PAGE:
B: I don't know. You kind of speak for yourself as a music fan, there's downloads that I've heard and acquired and if it's a download I like then I'll always go out and buy it as I'm a sucker for the packaging and being able to hold it in your hands. We're not like Lars Ulrich and say it's wrong because it happens and we did it ourselves when we were kids. I think a lot of people if they download something they like they wanna go and buy it and show their support for a band. Also we've been found out about in places like Lithuania, we've had emails from this guy who's downloaded our stuff illegally and it means it's getting your music to places it wouldn't otherwise do. For that reason we're behind it and people are gonna come to your gigs if they like your songs.

R13 (SW): It might inspire somebody to pick you over somebody else at a festival.
B: Exactly, we're not against it at all.

R13 (SW): Your band mates are off in another part of the UK DJing, how much of that do you do?
B: I do it sometimes. Tom and John are really good. I remember about five years ago when we were in the process of getting signed we went to Trash a few times. It just so happened the times we were there we always saw Solewax and got friendly with them and were just blown away by how good they were as DJs. Then as the years progressed we'd be in New York or somewhere and we'd find we were not people who'd make a lot of money but be very much in demand as DJs.

R13 (SW): What kind of stuff do you play? I've seen you live a couple of times but never as DJs.
B: Me and (Dan) Fisher when we DJ we're pretty selfish, we don't really play stuff we know will get people on the dancefloor, we just play songs we'd like to hear really loud: Weezer, Radiohead, Bowie, Kraftwerk. Tom and John they play remixes by all different sorts of people, a lot of LCD Soundsystem, that song 'Yeah' always goes down well towards the end of a set. They've got an unbelievable thirst for new music, it's not at all indie, there's no guitars, it's all beats and electronic. Maybe I should start to get them to post their sets on our website.

R13 (SW): Some of your band are off doing a gig for Oxjam, how did that come about?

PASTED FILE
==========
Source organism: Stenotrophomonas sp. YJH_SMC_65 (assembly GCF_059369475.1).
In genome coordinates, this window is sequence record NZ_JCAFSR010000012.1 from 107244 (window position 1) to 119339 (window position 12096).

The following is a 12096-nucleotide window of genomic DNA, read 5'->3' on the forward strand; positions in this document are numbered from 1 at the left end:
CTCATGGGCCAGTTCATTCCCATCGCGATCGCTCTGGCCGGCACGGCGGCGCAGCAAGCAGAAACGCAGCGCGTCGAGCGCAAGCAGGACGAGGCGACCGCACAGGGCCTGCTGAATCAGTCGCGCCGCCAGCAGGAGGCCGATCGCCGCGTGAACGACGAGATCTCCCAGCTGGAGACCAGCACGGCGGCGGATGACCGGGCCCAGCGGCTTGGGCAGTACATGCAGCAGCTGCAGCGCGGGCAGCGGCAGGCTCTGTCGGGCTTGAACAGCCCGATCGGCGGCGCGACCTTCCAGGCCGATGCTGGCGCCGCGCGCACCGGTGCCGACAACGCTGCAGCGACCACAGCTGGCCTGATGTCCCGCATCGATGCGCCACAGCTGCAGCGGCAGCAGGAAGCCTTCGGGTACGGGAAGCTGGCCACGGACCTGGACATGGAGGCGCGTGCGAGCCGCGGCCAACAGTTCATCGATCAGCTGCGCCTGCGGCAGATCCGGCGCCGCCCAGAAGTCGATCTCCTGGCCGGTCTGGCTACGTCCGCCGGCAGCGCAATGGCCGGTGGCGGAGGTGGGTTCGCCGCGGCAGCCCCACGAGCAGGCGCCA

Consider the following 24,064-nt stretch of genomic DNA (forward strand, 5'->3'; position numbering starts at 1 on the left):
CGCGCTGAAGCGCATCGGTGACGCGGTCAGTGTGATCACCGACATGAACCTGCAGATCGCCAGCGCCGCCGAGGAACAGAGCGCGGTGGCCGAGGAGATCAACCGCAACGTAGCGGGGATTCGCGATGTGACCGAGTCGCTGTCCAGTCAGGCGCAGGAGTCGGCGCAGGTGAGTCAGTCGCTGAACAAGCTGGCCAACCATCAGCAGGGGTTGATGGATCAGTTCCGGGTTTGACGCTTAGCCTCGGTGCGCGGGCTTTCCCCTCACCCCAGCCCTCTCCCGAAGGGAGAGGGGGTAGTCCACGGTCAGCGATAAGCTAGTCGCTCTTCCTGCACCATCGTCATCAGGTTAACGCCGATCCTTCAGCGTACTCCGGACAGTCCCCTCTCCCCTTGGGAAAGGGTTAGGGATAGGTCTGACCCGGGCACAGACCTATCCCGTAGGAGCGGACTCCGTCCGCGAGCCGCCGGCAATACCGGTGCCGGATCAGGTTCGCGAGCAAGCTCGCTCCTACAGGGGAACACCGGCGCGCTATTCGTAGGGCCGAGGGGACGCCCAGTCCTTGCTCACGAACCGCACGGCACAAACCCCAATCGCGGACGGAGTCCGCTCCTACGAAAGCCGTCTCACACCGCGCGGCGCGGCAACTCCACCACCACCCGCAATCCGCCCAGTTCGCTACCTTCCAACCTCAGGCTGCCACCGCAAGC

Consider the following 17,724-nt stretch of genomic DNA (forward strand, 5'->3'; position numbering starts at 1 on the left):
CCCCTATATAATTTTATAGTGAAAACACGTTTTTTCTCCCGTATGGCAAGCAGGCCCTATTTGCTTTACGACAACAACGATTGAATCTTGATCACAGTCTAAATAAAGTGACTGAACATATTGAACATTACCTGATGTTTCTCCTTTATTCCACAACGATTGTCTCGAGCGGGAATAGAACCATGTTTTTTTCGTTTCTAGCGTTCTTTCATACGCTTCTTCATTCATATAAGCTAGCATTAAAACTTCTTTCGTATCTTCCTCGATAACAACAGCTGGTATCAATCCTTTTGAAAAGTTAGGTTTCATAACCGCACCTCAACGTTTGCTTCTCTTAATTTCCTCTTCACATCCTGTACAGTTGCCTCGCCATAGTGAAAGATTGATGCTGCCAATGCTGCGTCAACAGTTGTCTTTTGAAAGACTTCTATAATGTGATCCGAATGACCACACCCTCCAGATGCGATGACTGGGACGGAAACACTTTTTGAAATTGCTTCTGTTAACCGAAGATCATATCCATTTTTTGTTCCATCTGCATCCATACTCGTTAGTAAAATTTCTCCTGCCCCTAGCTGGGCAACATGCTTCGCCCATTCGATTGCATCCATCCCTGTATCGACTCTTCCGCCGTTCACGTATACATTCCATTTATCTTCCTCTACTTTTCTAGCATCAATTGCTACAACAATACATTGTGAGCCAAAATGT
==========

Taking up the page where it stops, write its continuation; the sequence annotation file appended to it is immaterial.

B: When we were at V we did an NME signing tent and some guy approached us on the way up there and spoke to Kieron about it, about what they were doing and what they were hoping to do with it and asked if we'd be willing to lend our support. We're only doing a little amount but they seem very happy with it, we'd like to do more if we had time. It's small things like doing this Oxjam DJ set tonight and charging people on our guest list so they're not getting in free and the money goes to Oxfam.

R13 (JV): You started your own label Morning Records, are there any young bands you'd be interested in?
B: We've been asked a few times, at the moment it's not really viable for us to sign anyone to Morning because we're just so busy ourselves and we wouldn't be able to offer these people anything or give them any time. That's what you really need in a band, you need people around you that are gonna be there for you and offer support when you need it. We're not looking to sign anyone.

R13 (JV): If you had the time is there anyone you'd be interested in?
B: Personally I can't think of any unsigned bands that I've heard...

R13 (SW): Sign Dirty Pretty Things then you can be Didz' boss.
B: (laughs) Er...I don't think Didz deals very well with authority. We saw him at Fuji and it was really good. When you're in a band you have very little time to see your friends and when your friends with someone who's also in a band the only time you get to see them is at a festival. It just so happened we played the Fuji Festival, I think the only time I've seen Didz since he left the band was in this bar in Tokyo, it's a long way across the world to see one of your friends. We had a great time with them, spent several hours just us and them in the karaoke booth.

R13 (SW): What do you do on the karaoke?
B: Well what was discovered that night was that Fisher from Cooper Temple Clause is probably the best Elvis impersonator in the world, Gary from Dirty Pretty Things can do a mean Jefferson Airplane 'White Rabbit' and Didz doesn't need the words scrolling across the bottom of the TV screen to sing Elastica.

R13 (SW): Final thing I wanted to ask, I was reading on your online journal about your gig in Sheffield, that night will be remembered for watching Peter Crouch score an amazing goal in the European Cup, does that mean you're a red?
B: No, why you're a blue are you?

R13 (SW): No red.
B: Liverpool fan...I like Peter Crouch, think he's fantastic. I just like the way he's come back from everyone booing him and hating him and now he seems indispensable to the England team.

R13 (SW): Who do you support then?
B: Oh well...if you've got time...I used to support Wimbledon and they became a franchise and moved to Milton Keynes. I don't support Milton Keynes Dons or AFC Wimbledon so I'm clubless unfortunately.

R13 (SW): You'll just have to pin you're allegencies to Reading now.
B: Na I'm not a glory hunter so I can't do that...

And with the girls in the room (Jo and the press officer) starting to get bored with the football talk that was the interview brought to it's close.

'Homo Sapiens', the new single from Cooper Temple Clause is released on October 23, with a UK tour running throughout this month. The album is set to follow early 2007.

You can watch the video to 'Homo Sapiens' on